Julia Karr has penned a novel strikingly relevant to our own time, intertwining the media influence and commercial culture with concerns about the exploitation of teenage sexuality. XVI is incredibly easy to read. Unlike some overwrought writing, Karr's prose does not get in the way of her story. Likewise, the world-building is subtle and unobtrusive. Many dystopian novels fixate on the brave new world, and not the people in it -- but XVI is Nina's story, first and foremost, while the futuristic and dystopic elements are blended seamlessly into the backdrop. Many things about the world just don't add up for Nina, and she's determined to find out why. At the heart of her story lies a secret with earth-shattering ramifications, and she struggles to unravel the rich backstory, adding depth and complexity to the mystery.
Nina is a beautifully written character. She doesn't have to work for readers' affection -- they will instantly fall in love with her girl-next-door charm and familiarity. Nina is tough and vulnerable, unusual and still just a normal girl. She's resourceful in a crisis and isn't afraid to question the world in which she lives. It's exciting to see a heroine who's already a bit of a rebel, without needing an outsider (read: boy) to show her the light. However, there is a hero in Nina's story, and their relationship is the only real problem with the narrative. Considering the sex-teen society in which she lives, Nina's qualms about the opposite sex seem natural. However, her sudden romance with Sal undermines the delicate issues that haunt Nina from the start. I would have liked to see this crucial element treated more deeply, in order to believe in their relationship.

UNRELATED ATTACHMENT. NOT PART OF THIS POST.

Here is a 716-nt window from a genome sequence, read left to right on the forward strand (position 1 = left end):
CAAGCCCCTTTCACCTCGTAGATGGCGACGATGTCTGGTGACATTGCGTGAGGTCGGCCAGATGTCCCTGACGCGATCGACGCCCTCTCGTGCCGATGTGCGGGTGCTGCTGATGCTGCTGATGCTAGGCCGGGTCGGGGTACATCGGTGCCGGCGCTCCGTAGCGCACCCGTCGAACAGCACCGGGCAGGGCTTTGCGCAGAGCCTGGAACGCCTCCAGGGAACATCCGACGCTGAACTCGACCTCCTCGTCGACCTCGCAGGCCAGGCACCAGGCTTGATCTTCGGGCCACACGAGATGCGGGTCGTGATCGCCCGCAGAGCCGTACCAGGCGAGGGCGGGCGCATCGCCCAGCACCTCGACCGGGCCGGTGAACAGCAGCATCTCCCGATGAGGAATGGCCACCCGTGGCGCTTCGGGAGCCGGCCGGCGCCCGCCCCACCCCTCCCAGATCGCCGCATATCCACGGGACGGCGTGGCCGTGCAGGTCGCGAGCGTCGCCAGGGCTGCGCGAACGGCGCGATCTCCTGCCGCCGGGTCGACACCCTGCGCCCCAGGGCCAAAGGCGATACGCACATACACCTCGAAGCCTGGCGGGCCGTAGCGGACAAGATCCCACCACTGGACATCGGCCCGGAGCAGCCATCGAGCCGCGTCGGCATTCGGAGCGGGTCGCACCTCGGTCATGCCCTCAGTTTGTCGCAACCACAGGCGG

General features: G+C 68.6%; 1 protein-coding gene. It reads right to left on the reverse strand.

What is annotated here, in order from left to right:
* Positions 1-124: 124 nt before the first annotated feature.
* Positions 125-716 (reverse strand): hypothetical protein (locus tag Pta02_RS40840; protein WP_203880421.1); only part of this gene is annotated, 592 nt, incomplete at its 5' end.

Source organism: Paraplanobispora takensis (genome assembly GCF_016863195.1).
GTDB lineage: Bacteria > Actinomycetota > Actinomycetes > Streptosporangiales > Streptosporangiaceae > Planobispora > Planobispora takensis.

Though Nina shines, her friends fall a little flat. Sandy seems to be a stereotype of the society, and Mike and Derek fill archetypal roles. However, Nina's new friend Wei is a force to be reckoned with. Wei, like Nina, has her doubts about society and she's not afraid to fight back -- disguising her "XVI" tattoo and learning martial arts to defend against the many licentious men roaming the streets. Additionally, Nina's family is richly written -- it is easy to see where she gets her charisma. Her grandparents are real and wonderful people, and her mom clearly loves her daughters though she harbors deadly secrets. The relationship between Nina and her little sister Dee is one of the most touching aspects of the novel. Nina's motherly love and care for Dee is tangible, and her willingness to make sacrifices for her gives Nina an air of nobility that melds perfectly with the rest of her character.
XVI moves at a brisk pace, keeping readers' minds awhirl to solve the troubling puzzle that drives the story. The solution is only partially revealed in this first installment, and raises almost as many questions as it answers -- raising the stakes for the upcoming sequel, Truth.
Click here to purchase XVI by Julia Karr.
You can also read my author interview with Julia Karr!